Fig. 16. ac impedance diagrams for ␣-Li0.3 Na0.66 MnO2.13 (䊉) and the AB/␣Li0.3 Na0.66 MnO2.13 ().

Fig. 14. Comparison of the first discharge–charge curves for ␣-Na0.66 MnO2.13 (—) and AB/␣-Na0.66 MnO2.13 (- - -) (a) and the 60th discharge–charge curves for ␣-Na0.66 MnO2.13 (—) and AB/␣-Na0.66 MnO2.13 (- - -) (b).

At C/2 rate, the improvement is more important with a specific capacity of 100 mAh g−1 which is twice that exhibited by the pristine ␣-Na0.66 MnO2.13 electrode. These results compare very well with data from reference [24] which reported a stable capacity of ≈200 mAh g−1 for the lamellar compound LiMn0.9 Co0.1 O2 . Values between 165 and 200 mAh g−1 up to 50 cycles are often reported for other compounds among Li[NiCoMn]O2 series [25–27]. We have performed ac impedance measurements for Li0.3 Na0.66 MnO2.13 and AB-Li0.3 Na0.66 MnO2.13 (Fig. 16). The diagrams present three regions: in the high frequency range (104 –10 Hz), only one semi-circle corresponding to the charge transfer appears, followed at medium frequency (10–10−1 Hz) by a straight line with a phase angle of 45◦ from the real axis corresponding to the Warburg impedance and a capacitive line at low frequency (f < 10−2 Hz). The characteristic frequency, f* , associated with the charge transfer semi-circle changes from 230 to 44 Hz while the charge transfer resistance (Rtc ) decreases

Fig. 15. Evolution of the specific capacity as a function of the number of cycles for ␣-Na0.66 MnO2.13 () at C/2 and C/20, and for AB/␣-Na0.66 MnO2.13 () at C/2 and C/20 [cycling limits 4.3–2 V].

from 62 to 36  for the pristine material and ABMO compounds. This indicates an increase in the exchange current density from 0.42 to 0.72 mA cm−2 for ABMO. The presence of acetylene black particles mixed during the sol–gel process leading to the formation of the solid oxide network is thought to ensure a better electronic contact between particles and/or a modification of the surface of the oxide. The low frequency response is characterized by a straight line with a phase angle of 45◦ from the real axis corresponding to the Warburg impedance from which the numerical values of the apparent chemical diffusion coefficient DLi are calculated using Eq. (1) when √ (1) ω  2DLi /L2 : DLi = VM (dE/dx)x /(F 2AS) where VM is the molar volume of the compound (= 52 cm3 mol−1 ), S is the apparent surface area of the electrode, i.e., 2 cm2 , and (dE/dx)x is the slope, at fixed x, of the equilibrium potential composition curve. L is the maximum length of the diffusion pathway (cm). The analysis of the Warburg impedance of the system plotted in the complex plane −Im Z = Aω−1/2 (3) or Re Z = Aω−1/2 (4) allows to get the Warburg prefactor A and then to calculate DLi . This region corresponds to a frequency range where the kinetics of the system is almost entirely limited by the rate of the chemical diffusional process in the host material under semi-infinite conditions. Fig. 17 illustrates the variation of the imaginary impedance part versus ω−1/2 , i.e., according to equation (1). Same values of the Warburg prefactor A have been found for the pristine material and its ABMO form, allowing to cal-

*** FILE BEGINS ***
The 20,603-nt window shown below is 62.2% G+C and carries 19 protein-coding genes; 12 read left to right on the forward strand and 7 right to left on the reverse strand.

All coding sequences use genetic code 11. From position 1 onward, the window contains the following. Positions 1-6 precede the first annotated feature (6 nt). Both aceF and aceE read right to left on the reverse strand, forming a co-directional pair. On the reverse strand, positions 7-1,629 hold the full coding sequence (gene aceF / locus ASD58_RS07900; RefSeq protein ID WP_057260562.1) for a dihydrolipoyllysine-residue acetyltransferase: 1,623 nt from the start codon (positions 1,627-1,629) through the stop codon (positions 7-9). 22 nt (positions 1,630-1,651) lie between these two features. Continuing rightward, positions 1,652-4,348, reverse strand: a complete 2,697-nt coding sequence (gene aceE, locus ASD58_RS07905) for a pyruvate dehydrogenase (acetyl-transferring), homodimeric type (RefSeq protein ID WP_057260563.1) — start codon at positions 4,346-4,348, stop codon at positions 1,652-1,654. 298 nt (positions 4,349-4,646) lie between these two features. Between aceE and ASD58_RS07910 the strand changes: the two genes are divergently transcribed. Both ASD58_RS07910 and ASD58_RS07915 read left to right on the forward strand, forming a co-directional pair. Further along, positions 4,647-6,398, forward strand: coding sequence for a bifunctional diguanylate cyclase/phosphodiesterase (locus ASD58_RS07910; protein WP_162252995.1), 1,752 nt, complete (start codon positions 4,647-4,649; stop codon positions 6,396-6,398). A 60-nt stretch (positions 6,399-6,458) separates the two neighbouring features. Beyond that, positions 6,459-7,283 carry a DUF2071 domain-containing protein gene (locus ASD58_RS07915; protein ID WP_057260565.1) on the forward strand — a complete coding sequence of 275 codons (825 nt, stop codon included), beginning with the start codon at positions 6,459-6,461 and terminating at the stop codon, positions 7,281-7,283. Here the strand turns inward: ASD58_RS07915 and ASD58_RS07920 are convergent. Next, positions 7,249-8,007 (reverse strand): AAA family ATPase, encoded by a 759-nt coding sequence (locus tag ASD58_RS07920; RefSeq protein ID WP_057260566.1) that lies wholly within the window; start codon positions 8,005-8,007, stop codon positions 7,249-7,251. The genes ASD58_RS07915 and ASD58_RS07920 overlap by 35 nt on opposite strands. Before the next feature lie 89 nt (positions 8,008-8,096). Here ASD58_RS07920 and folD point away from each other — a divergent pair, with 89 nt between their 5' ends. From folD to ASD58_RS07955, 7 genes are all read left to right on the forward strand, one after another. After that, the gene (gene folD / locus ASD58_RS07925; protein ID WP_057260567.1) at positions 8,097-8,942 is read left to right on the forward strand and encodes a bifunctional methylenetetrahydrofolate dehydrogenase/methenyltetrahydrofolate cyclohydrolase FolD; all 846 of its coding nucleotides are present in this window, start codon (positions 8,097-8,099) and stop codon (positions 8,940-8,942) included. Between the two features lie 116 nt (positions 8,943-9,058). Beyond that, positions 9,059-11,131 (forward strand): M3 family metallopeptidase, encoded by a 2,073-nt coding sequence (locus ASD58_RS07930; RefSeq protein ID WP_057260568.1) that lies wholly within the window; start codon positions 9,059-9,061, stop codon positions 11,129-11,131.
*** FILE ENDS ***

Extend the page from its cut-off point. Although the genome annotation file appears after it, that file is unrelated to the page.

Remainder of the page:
Fig. 17. Evolution of the imaginary impedance part, Zim as a function of ω−1/2 for ␣-Li0.3 Na0.66 MnO2.13 (䊉) and the AB/␣- Li0.3 Na0.66 MnO2.13 ().


S. Bach et al. / Electrochimica Acta 52 (2006) 504–510